Million Dollar PhD

Governmental awards

Most students apply for governmental awards, making them competitive. The value of these is usually reasonably high and they tend to fund people rather than projects, so apply to them whenever eligible. Often they have deadlines in the fall and take six months to get back to you. Confusingly, when you go straight from a Bachelor’s degree to a PhD, you would often apply for a governmental Master’s scholarship to fund the first year of your PhD.

Provincial

As a rule, provincial or regional awards are less competitive than federal awards. You can usually apply to provincial and federal awards in the same year, but you may not be able to combine their amounts. Provincial fellowships are usually around $18,000 in stipend per year for Master’s students and $20,000 for PhD students.

Federal

The big three federal agencies are the tri-council:

Some projects fall under the domain of multiple agencies. If you are testing the effects of smartphone use on cognition, this could be NSERC (focusing on the attentional impact), SSHRC (focusing on the social effects of the attentional impairment), or CIHR (focusing on the health consequences of smartphone addiction). Your supervisor will know which framing is most appropriate, as you can only submit to one tri-council agency at a time.

Federal awards typically pay the same as provincial ones. They typically fund Master’s students for 1 year and PhD students for 3 to 4 years. For the PhD, they sometimes give a boost up to $35,000 for the stronger applications. The largest traditional tri-council PhD scholarship is the Vanier, which pays $50,000 per year. PhDs in Canada usually last around 6 years, which means that you may need to rely on other funding from the department or from other external awards.

You can apply to governmental awards a year before starting graduate school (i.e., during the application year) or once you get in. Simply applying for funding can help you get admitted into grad school: it shows you know the funding process and have a strong enough background to consider applying. Receiving an award also helps you get admitted, as some departments make acceptance conditional on funding decisions. Other departments will even reverse their rejections. My colleague applied to seven graduate programs and was rejected by all of them. A few months later, she learned that she was awarded a government graduate scholarship and could only hold it if she was admitted into a program. She contacted two of the schools and both promptly reversed their decisions once they saw that now she had funding. In academia, money talks.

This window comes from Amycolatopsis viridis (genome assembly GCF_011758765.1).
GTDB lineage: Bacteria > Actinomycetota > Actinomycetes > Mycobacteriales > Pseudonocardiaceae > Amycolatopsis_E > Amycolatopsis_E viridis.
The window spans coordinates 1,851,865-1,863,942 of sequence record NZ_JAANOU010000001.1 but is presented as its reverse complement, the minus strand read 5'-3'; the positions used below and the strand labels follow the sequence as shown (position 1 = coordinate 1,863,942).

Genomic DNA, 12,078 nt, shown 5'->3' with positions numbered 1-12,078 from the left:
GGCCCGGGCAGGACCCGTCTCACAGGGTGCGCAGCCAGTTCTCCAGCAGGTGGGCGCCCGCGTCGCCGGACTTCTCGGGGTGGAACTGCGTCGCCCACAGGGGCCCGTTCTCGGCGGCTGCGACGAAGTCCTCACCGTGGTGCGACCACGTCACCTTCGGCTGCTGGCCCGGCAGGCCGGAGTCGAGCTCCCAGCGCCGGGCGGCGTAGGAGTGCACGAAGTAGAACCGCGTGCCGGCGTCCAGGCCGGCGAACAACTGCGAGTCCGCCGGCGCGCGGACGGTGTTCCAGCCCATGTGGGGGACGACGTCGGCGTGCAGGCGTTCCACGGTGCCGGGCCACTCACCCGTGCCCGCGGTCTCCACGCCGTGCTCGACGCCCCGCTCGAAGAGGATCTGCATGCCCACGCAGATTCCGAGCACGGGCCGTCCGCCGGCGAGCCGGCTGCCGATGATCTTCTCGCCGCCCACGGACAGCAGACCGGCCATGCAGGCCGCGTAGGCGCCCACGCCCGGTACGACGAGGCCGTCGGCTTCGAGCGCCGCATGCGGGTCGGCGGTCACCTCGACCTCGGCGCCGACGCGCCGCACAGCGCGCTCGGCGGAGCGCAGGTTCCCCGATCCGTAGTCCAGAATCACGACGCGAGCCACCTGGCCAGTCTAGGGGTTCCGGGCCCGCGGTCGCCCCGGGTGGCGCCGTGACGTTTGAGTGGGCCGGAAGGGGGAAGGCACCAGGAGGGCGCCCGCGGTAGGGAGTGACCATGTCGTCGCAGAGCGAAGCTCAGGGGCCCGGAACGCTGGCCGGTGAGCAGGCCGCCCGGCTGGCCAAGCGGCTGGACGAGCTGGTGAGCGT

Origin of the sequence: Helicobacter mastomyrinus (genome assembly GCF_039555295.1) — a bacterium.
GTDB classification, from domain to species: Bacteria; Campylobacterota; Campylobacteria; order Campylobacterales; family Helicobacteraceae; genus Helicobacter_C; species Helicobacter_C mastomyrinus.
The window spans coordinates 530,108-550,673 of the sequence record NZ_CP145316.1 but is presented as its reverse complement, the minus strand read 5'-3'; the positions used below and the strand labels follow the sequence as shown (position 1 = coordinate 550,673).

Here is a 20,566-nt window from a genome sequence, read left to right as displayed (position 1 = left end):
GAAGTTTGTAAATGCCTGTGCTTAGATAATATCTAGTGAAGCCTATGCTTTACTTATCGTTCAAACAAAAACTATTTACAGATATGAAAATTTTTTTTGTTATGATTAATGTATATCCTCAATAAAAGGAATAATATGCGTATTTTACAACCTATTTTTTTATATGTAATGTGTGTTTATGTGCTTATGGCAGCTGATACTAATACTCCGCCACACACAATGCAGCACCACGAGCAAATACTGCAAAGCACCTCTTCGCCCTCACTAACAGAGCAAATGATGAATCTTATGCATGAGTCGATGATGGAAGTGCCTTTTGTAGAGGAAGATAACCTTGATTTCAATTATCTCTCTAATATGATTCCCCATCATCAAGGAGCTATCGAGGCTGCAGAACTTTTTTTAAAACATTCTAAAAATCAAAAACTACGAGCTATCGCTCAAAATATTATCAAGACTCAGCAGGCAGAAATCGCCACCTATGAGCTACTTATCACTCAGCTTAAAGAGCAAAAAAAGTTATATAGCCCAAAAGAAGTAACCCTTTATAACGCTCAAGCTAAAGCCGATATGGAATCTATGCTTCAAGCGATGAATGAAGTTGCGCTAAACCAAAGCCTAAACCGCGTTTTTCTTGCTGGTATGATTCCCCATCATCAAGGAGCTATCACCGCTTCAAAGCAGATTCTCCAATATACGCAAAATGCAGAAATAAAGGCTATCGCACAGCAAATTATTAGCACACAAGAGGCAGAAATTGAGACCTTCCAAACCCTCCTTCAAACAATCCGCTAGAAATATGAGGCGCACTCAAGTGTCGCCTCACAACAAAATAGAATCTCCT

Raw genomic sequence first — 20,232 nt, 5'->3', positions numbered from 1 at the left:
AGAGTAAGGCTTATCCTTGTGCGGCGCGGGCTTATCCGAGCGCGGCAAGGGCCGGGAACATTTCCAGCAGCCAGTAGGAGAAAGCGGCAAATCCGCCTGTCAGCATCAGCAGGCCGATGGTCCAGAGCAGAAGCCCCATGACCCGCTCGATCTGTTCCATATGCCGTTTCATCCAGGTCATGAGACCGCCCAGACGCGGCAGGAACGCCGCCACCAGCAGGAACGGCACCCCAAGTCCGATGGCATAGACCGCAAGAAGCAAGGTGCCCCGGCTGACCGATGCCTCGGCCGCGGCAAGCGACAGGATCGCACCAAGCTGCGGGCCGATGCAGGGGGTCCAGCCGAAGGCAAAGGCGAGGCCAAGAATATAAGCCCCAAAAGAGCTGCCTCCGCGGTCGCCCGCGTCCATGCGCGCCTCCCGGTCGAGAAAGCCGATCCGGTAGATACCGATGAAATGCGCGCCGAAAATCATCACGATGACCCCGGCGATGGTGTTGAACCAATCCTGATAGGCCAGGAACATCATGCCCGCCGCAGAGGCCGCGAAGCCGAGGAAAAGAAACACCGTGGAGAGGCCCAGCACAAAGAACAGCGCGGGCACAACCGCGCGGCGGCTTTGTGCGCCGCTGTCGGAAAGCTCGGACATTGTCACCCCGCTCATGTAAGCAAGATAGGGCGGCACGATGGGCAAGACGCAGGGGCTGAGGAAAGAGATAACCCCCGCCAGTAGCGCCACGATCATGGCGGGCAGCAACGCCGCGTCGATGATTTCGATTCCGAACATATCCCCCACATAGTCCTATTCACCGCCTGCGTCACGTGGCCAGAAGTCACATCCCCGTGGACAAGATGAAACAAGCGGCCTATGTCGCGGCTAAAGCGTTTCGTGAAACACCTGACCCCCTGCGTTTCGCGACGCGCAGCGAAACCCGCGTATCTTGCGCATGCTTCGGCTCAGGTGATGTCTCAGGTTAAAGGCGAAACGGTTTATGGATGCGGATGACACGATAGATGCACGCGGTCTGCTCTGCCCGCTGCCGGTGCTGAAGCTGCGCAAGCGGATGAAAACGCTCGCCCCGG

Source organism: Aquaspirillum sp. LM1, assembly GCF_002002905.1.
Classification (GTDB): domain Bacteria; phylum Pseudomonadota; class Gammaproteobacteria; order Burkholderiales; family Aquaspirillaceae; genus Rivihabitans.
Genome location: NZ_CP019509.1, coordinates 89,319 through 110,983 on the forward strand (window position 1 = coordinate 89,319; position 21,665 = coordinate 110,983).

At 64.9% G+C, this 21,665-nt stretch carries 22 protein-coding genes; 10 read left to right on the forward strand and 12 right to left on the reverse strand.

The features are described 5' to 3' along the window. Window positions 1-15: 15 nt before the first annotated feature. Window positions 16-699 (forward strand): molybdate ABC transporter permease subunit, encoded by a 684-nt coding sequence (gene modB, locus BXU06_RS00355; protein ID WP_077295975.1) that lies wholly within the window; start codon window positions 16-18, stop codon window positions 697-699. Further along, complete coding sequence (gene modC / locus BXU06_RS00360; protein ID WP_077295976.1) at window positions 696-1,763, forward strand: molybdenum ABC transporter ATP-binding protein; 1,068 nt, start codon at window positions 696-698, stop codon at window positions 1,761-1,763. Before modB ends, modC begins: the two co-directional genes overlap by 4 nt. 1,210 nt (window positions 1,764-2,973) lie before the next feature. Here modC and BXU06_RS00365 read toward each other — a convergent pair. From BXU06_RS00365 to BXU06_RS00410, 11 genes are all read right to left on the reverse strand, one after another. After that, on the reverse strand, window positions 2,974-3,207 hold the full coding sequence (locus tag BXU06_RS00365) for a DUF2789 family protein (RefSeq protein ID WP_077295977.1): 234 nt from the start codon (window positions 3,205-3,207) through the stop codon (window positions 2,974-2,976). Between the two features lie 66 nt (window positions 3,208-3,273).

If you are applying for awards before being accepted into grad school, keep in mind that sometimes governmental awards are tied to a university. You may apply for an award and receive it only at a university you do not end up attending with no option to transfer it. (In such cases, you would list the award on your CV as “declined”.) Read the eligibility criteria carefully.

Student loans and bursaries

Applying for student loans can give you bursaries, which are like loans but don’t need to be repaid. The less money and funding you have, the greater your loan and bursary amounts. In the USA, students left an estimated of $2.6 billion USD on the table in 2018–2019 by being eligible for but not applying to a particular government bursary.1 Talk to the student aid office at your university and apply for whatever you can. Loans and many needs-based bursaries, however, are not considered competitive, so they carry less weight than typical awards and do not trigger the “rich-get-richer” process.

Some students apply for loans even if they do not need them. Since interest only starts accumulating after graduation, they see the money as an interest-free temporary loan from the government in case of emergencies. This can be useful if you have the discipline to not see this as free money. Further, parking this money at a bank with a higher interest rate (see a comparison) could earn an extra grand or two throughout your PhD.


  1. Anna Helhoski, NerdWallet, 2018, https://www.nerdwallet.com/blog/2018-fafsa-study/.↩︎